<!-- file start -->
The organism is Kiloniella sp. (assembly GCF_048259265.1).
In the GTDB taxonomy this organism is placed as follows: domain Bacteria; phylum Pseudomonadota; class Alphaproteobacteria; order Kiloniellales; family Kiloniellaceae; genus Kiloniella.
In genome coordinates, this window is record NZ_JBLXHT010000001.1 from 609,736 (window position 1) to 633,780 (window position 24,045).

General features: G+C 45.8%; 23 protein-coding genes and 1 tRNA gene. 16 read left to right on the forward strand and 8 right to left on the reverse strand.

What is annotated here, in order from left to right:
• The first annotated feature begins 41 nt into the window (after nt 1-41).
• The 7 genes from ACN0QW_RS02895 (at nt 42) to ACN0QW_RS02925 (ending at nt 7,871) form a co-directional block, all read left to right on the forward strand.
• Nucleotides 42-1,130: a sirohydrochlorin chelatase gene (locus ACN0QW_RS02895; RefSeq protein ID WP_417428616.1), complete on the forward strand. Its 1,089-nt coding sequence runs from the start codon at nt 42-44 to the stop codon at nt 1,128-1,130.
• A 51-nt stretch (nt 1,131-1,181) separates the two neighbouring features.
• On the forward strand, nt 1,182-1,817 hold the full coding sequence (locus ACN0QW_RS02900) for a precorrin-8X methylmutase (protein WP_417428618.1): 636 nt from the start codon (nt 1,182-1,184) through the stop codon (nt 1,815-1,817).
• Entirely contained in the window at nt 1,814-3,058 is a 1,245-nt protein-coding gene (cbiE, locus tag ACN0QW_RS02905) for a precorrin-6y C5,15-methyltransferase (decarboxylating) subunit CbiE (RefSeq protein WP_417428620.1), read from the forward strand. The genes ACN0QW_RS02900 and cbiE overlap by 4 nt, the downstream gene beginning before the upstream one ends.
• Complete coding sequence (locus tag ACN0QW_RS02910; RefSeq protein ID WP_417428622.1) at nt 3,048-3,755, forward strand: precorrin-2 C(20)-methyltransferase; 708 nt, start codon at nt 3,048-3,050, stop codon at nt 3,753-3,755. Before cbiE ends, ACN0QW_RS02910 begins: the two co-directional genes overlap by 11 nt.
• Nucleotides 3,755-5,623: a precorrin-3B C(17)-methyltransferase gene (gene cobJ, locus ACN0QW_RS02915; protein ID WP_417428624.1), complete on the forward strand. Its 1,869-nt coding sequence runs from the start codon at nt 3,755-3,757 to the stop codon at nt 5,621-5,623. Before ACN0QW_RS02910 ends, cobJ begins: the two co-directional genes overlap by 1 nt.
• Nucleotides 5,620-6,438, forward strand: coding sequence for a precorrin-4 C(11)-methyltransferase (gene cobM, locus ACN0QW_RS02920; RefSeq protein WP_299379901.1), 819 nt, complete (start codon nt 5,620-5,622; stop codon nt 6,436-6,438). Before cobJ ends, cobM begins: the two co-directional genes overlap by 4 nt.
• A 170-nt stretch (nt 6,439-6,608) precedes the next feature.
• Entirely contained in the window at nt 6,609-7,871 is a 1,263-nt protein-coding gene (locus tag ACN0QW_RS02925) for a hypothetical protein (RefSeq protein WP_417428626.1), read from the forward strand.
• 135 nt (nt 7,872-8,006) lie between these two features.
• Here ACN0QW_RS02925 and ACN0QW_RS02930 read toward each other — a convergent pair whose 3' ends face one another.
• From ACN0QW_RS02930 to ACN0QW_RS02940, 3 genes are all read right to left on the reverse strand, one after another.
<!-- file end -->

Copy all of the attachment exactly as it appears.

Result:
The organism is Kiloniella sp. (assembly GCF_048259265.1).
In the GTDB taxonomy this organism is placed as follows: domain Bacteria; phylum Pseudomonadota; class Alphaproteobacteria; order Kiloniellales; family Kiloniellaceae; genus Kiloniella.
In genome coordinates, this window is record NZ_JBLXHT010000001.1 from 609,736 (window position 1) to 633,780 (window position 24,045).

General features: G+C 45.8%; 23 protein-coding genes and 1 tRNA gene. 16 read left to right on the forward strand and 8 right to left on the reverse strand.

What is annotated here, in order from left to right:
• The first annotated feature begins 41 nt into the window (after nt 1-41).
• The 7 genes from ACN0QW_RS02895 (at nt 42) to ACN0QW_RS02925 (ending at nt 7,871) form a co-directional block, all read left to right on the forward strand.
• Nucleotides 42-1,130: a sirohydrochlorin chelatase gene (locus ACN0QW_RS02895; RefSeq protein ID WP_417428616.1), complete on the forward strand. Its 1,089-nt coding sequence runs from the start codon at nt 42-44 to the stop codon at nt 1,128-1,130.
• A 51-nt stretch (nt 1,131-1,181) separates the two neighbouring features.
• On the forward strand, nt 1,182-1,817 hold the full coding sequence (locus ACN0QW_RS02900) for a precorrin-8X methylmutase (protein WP_417428618.1): 636 nt from the start codon (nt 1,182-1,184) through the stop codon (nt 1,815-1,817).
• Entirely contained in the window at nt 1,814-3,058 is a 1,245-nt protein-coding gene (cbiE, locus tag ACN0QW_RS02905) for a precorrin-6y C5,15-methyltransferase (decarboxylating) subunit CbiE (RefSeq protein WP_417428620.1), read from the forward strand. The genes ACN0QW_RS02900 and cbiE overlap by 4 nt, the downstream gene beginning before the upstream one ends.
• Complete coding sequence (locus tag ACN0QW_RS02910; RefSeq protein ID WP_417428622.1) at nt 3,048-3,755, forward strand: precorrin-2 C(20)-methyltransferase; 708 nt, start codon at nt 3,048-3,050, stop codon at nt 3,753-3,755. Before cbiE ends, ACN0QW_RS02910 begins: the two co-directional genes overlap by 11 nt.
• Nucleotides 3,755-5,623: a precorrin-3B C(17)-methyltransferase gene (gene cobJ, locus ACN0QW_RS02915; protein ID WP_417428624.1), complete on the forward strand. Its 1,869-nt coding sequence runs from the start codon at nt 3,755-3,757 to the stop codon at nt 5,621-5,623. Before ACN0QW_RS02910 ends, cobJ begins: the two co-directional genes overlap by 1 nt.
• Nucleotides 5,620-6,438, forward strand: coding sequence for a precorrin-4 C(11)-methyltransferase (gene cobM, locus ACN0QW_RS02920; RefSeq protein WP_299379901.1), 819 nt, complete (start codon nt 5,620-5,622; stop codon nt 6,436-6,438). Before cobJ ends, cobM begins: the two co-directional genes overlap by 4 nt.
• A 170-nt stretch (nt 6,439-6,608) precedes the next feature.
• Entirely contained in the window at nt 6,609-7,871 is a 1,263-nt protein-coding gene (locus tag ACN0QW_RS02925) for a hypothetical protein (RefSeq protein WP_417428626.1), read from the forward strand.
• 135 nt (nt 7,872-8,006) lie between these two features.
• Here ACN0QW_RS02925 and ACN0QW_RS02930 read toward each other — a convergent pair whose 3' ends face one another.
• From ACN0QW_RS02930 to ACN0QW_RS02940, 3 genes are all read right to left on the reverse strand, one after another.